Arts Council England ticks some Boris boxes

Arts Council England ticks some Boris boxes


norman lebrecht

January 27, 2020

Arts Council England’s new Let’s Create strategy for the 2020s is a mish-mash of millennial political correctness and post-Brexit shakeout.

The former is represented by such levelling statements as ‘We do not believe that certain types or scales of creative activity are inherently better or of greater value than others: excellence can be found in village halls and concert halls…’

The latter points to more ‘diversity across the creative industries’, a fairer spread of resources around the regions, a lowering of barriers between official and unofficial art forms and a redefinition of the terms ‘art’ and ‘culture’.

Despite a token splutter in the Telegraph, none of this conflicts with the vaguely stated aims of Boris Britain for fewer dinosaurs, more enterprise, less stuffiness.

I’m broadly in favour of what I’ve read.

Some will be quaking in their boots.

Between the lines, I understand, what the report means is more money for deprived areas – mostly Midlands and North – and much less for the London opera houses and orchestras, which will be told to get off their £200 seats and raise more charitable funds.

Not a bad thing at all.


Sir Nicholas Serota, ACE chair


  • Why should London opera houses and orchestras take the hit? I have no problem at all with the regions having more funds to develop their activities……but London is not a region. It is an international centre, our capital city, without a local audience in the regional sense of the meaning, but a continually moving one – by that I mean for example non-residents, whoever is in town on the day of a concert etc, international. It is a completely different working environment from the regions. Local sponsorship is practically nil for most of us and, contrary to what is implied in the above, we spend most of our time competing for the ever diminishing trust funds available and encouraging personal donors. If the regions need more investment in the Arts then Government needs to expend a little of the largesse they are offering post-election and provide more to address that purpose, not siphon (directly or indirectly) from the capital’s arts budget.

    • C Porumbescu says:

      Yes, but…assuming the overall pie isn’t getting any bigger, it needs to be distributed more equitably. It’s not “the capital’s arts budget”: it’s the nation’s. And scope for fundraising and premium ticket sales is infinitely greater in London. A flick through the programme books of any London orchestra or opera company will reveal adverts and sponsorship acknowledgements from any number of luxury brands and financial services companies. Try persuading Coutts, Chanel or De Beers to invest in Derby or Middlesbrough.

      In UK terms, the major London arts organisations are the 1%. If they end up getting four or five times as much funding as everyone else – instead of the current seven or eight times – I daresay there will still be those who claim that they’re being unfairly penalised. But I can’t imagine any politician with an ounce of perspicacity will pay much heed. Sensible, socially-responsible London organisations such as Opera Holland Park have already shown the way.

      • We are all ‘sensible and socially-responsible’ working in London, make a little go a long way and serve a loyal audience, adding schools and other educational work to our annual programme of work.

    • Alexander Hall says:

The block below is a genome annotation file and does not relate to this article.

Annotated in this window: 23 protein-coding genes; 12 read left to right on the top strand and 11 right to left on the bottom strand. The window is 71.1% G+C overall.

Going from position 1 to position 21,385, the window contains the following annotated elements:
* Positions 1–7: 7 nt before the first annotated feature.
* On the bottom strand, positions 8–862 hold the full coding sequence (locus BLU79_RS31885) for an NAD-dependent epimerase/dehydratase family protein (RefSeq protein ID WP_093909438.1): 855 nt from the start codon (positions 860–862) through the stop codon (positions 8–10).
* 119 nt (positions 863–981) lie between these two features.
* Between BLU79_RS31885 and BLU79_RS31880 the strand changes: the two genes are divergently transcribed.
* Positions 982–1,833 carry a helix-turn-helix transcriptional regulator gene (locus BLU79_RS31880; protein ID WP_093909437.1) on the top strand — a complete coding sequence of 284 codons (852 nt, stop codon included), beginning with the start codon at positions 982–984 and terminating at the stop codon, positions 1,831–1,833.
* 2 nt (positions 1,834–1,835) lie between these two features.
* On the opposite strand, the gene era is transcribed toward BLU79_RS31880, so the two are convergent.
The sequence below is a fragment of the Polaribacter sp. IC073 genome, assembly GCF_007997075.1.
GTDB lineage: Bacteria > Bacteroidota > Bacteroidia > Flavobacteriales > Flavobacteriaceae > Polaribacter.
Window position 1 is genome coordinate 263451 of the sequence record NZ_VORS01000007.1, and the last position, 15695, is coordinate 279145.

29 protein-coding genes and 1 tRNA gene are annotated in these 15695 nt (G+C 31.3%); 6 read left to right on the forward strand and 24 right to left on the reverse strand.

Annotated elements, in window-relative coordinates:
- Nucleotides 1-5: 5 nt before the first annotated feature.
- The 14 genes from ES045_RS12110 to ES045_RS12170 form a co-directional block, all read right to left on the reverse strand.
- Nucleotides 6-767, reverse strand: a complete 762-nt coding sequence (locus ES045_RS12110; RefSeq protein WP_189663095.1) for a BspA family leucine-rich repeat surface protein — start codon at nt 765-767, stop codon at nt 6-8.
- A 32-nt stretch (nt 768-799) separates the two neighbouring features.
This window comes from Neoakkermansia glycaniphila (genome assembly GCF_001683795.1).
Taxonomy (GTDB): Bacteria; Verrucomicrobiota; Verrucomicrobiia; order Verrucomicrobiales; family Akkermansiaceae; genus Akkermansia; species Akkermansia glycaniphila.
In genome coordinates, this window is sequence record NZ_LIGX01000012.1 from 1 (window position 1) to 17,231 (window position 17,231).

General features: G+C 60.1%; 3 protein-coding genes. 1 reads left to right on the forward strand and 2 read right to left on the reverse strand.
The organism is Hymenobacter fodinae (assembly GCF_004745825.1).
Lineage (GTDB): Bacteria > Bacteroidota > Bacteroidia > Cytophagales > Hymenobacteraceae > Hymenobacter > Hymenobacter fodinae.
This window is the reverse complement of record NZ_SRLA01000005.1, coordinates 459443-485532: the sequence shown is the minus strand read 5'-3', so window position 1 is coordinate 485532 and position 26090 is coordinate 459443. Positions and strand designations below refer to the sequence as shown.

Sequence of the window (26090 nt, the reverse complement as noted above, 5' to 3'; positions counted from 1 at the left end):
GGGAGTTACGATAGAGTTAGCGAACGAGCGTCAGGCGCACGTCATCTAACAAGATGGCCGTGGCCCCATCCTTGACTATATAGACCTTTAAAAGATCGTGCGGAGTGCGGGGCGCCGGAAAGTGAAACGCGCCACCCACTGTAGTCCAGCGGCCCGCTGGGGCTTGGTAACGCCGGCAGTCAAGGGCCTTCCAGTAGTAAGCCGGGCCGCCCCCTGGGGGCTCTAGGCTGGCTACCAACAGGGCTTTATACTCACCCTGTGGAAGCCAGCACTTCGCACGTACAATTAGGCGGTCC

The notion that the London orchestras have 200 pound seats is just risible; the top seating price is often between a quarter and a third of that. Even visiting international orchestras are often way below that level. And what all these anti-elitist and anti-metropolitan nerds frequently forget is that tourists don’t just come to London to see the Changing of the Guard. London’s cultural attractiveness depends on a wide variety and quality of promotions. The example of Hamburg’s Elbphilharmonie is a case in point: business in the city is booming and hotels often completely booked. People from all over the world want to come and enjoy concerts in a new setting. Geddit?!

    • Tim says:

      It’s not about London taking a hit. It’s about areas which have historically been underfunded catching up.

      Anyone can see that, right now, there is a vulnerability in having two opera houses and 5-6 symphony orchestras in the capital.

      I believe that the case for maintaining these is about to get harder, and that some of these institutions will have to fight for their futures. It’s going to be tough but if they make their cases well, they’ll survive.

      • Alexander Hall says:

        That’s a bit like the argument used by some economists to decry the need for more than five or six kinds of apple: why should we have hundreds of different kinds of apple trees? An apple is an apple, after all (Ronald Reagan famously said that when you’ve seen one tree, you’ve seen them all). Let the customers in supermarkets decide which handful are the best, and then the rest can go to the wall. Ditto rare breeds of cattle, sheep and pigs. Thank goodness there are cities like Tokyo and Berlin with more orchestras than London currently boasts, and which celebrate that kind of diversity instead of giving in to penny-pinching accountants.

    • Saxon Broken says:

      Stuff is located in London since London is pretty easy to get to for a wide catchment area. Think of how many people can get to London in one hour: that is the audience for the London orchestras.

      Moreover, the London orchestras perform regularly, and have residences, in the provinces.

      It really is not a “London subsidy”

  • NightFlight To Venus says:

    Very balanced analysis Norman.
    Hewitt’s hatchet job in the Torygraph is total piffle